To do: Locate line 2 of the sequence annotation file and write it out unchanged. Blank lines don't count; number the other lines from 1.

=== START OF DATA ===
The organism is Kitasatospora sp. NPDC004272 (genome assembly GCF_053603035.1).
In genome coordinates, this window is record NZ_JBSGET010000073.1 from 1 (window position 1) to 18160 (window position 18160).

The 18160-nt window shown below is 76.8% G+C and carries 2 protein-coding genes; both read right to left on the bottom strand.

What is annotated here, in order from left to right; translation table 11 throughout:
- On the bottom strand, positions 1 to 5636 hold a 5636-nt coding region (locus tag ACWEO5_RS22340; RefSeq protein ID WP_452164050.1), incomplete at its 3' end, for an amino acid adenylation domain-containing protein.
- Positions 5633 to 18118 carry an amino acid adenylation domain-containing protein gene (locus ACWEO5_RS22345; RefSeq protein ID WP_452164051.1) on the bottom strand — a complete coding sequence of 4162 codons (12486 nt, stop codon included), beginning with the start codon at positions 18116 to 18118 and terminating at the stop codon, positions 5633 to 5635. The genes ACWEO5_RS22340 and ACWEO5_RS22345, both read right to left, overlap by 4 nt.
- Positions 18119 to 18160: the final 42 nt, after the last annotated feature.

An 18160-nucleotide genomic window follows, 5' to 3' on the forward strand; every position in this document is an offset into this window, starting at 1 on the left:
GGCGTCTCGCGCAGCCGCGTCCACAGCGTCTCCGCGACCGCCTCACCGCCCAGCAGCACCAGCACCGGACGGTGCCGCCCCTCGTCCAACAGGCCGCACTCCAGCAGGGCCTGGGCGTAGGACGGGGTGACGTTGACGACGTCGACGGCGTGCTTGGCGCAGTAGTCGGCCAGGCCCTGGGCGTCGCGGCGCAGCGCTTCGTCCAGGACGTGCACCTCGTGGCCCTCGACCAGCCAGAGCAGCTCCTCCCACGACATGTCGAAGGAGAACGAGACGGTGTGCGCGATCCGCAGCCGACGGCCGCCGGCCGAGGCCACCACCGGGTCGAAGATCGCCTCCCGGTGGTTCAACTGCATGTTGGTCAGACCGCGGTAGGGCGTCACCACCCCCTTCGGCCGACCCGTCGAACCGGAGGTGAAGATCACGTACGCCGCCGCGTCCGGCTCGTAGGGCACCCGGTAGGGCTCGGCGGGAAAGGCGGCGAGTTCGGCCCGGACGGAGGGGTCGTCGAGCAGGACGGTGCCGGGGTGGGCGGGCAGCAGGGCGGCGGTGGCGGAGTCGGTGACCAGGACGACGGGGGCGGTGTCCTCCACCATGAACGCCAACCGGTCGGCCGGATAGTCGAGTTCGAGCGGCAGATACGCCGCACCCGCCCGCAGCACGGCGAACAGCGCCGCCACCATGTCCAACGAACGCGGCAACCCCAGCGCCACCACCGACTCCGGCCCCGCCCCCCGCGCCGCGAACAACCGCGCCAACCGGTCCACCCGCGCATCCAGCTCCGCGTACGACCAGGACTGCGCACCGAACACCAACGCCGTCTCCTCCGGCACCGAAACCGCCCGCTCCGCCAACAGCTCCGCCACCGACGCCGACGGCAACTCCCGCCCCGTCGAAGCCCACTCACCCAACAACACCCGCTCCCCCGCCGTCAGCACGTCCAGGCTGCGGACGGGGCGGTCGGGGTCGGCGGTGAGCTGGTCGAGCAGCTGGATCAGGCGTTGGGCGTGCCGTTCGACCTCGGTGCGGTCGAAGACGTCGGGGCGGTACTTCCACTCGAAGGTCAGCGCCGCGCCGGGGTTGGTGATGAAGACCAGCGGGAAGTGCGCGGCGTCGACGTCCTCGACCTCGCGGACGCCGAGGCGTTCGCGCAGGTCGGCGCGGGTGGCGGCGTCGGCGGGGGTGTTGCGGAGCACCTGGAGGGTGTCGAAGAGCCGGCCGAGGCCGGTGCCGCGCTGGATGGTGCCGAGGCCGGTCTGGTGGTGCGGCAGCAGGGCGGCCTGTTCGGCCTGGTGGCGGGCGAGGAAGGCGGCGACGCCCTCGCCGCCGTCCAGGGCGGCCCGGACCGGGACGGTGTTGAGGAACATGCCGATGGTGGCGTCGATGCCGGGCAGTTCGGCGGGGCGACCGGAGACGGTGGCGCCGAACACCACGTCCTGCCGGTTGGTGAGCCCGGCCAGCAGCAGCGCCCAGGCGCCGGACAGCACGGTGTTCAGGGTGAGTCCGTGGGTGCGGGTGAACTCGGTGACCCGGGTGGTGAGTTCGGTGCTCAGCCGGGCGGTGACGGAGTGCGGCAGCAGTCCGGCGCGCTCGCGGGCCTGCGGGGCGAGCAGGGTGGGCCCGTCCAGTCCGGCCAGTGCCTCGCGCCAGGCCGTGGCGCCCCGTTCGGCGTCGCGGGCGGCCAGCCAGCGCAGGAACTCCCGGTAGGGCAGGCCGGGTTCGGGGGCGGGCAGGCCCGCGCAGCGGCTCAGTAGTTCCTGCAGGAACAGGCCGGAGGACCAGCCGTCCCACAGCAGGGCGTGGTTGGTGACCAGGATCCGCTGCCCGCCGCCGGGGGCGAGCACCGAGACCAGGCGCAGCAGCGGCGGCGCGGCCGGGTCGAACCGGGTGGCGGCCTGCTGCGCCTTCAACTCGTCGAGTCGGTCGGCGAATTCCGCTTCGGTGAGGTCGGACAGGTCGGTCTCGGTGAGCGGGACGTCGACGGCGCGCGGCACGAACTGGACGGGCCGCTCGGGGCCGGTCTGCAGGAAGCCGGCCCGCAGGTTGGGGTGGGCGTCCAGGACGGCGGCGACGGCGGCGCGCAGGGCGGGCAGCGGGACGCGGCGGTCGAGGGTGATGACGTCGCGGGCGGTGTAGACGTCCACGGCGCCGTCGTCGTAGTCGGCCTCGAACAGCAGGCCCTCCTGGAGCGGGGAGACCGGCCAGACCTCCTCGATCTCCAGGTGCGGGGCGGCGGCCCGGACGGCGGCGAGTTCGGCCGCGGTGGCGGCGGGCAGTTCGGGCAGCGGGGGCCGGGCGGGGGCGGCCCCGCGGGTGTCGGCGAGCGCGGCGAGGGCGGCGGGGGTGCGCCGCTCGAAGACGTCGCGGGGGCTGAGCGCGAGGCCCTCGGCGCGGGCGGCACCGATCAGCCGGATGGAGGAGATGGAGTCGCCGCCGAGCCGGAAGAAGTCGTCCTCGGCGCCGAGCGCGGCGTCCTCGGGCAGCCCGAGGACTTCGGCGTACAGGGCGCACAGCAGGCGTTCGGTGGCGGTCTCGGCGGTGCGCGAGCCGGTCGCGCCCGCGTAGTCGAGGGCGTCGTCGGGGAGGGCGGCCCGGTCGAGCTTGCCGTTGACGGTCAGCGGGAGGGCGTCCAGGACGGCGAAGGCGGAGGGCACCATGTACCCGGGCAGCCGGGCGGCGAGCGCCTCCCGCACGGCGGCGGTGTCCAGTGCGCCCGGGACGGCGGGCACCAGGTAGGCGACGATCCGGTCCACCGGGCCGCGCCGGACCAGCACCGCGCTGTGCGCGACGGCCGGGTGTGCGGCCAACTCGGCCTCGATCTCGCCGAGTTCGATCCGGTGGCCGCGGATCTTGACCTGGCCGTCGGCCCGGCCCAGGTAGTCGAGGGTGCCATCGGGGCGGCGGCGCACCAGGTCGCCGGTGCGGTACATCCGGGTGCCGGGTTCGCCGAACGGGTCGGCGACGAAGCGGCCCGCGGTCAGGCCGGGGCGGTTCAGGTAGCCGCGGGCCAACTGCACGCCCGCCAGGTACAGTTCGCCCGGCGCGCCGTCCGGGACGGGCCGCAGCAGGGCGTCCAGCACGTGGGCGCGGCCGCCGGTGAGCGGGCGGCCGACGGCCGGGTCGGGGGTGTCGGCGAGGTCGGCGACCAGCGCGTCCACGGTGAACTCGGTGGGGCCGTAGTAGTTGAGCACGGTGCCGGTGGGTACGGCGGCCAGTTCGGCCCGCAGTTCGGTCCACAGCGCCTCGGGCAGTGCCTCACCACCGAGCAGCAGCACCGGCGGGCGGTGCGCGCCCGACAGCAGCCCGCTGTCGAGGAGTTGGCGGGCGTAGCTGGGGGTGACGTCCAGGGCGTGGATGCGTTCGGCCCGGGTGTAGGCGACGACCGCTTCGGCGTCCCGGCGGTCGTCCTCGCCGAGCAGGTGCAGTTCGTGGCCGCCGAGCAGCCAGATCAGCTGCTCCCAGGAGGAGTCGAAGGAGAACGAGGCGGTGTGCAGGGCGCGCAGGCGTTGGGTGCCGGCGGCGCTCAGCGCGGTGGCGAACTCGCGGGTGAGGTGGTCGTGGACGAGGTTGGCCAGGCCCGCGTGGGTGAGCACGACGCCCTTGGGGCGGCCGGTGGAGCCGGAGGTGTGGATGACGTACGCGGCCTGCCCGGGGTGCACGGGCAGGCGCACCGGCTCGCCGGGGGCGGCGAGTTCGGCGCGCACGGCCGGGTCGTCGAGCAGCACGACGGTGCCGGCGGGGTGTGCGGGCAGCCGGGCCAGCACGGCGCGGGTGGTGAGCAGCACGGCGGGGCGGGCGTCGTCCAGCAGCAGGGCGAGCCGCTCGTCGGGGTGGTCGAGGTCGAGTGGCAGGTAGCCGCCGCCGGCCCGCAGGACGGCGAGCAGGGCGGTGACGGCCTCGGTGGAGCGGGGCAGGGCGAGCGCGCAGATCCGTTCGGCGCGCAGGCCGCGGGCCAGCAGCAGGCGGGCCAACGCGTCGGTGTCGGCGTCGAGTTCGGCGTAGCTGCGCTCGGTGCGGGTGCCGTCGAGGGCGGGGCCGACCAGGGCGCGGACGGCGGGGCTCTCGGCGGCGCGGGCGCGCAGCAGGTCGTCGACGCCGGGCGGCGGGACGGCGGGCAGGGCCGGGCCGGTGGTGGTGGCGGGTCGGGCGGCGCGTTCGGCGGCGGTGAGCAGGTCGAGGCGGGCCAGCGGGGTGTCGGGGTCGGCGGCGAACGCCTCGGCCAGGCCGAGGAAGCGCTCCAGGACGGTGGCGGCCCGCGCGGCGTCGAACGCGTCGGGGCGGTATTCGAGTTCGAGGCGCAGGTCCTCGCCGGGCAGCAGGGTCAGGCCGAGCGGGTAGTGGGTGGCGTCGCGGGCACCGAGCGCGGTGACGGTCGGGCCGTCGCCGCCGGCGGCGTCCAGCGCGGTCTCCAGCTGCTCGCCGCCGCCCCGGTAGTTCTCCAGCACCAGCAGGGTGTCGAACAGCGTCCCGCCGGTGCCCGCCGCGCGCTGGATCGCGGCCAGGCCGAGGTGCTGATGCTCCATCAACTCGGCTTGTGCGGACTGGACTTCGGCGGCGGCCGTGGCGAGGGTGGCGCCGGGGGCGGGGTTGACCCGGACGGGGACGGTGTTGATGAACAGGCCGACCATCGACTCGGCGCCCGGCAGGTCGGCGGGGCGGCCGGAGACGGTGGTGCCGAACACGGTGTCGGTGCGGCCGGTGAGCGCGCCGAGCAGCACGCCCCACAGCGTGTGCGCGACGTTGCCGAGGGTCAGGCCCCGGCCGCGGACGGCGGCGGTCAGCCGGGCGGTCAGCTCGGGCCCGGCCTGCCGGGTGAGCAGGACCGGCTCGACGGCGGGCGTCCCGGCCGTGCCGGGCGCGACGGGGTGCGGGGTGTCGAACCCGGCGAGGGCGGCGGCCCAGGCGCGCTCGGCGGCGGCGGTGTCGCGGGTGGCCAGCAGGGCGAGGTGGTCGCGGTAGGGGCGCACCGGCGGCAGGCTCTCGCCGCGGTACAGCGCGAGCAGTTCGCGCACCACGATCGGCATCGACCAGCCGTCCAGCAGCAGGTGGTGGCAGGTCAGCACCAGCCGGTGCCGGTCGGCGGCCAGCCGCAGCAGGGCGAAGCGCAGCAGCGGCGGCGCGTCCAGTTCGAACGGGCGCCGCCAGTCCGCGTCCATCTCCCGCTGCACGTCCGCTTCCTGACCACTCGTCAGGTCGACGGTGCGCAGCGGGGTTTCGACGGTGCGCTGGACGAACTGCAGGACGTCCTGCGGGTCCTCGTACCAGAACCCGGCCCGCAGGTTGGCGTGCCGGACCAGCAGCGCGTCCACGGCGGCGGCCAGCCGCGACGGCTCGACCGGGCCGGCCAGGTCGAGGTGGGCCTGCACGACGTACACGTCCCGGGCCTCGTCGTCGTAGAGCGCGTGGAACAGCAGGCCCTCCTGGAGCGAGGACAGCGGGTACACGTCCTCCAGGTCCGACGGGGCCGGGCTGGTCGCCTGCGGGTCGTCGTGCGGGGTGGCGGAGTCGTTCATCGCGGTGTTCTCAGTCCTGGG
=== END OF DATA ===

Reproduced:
In genome coordinates, this window is record NZ_JBSGET010000073.1 from 1 (window position 1) to 18160 (window position 18160).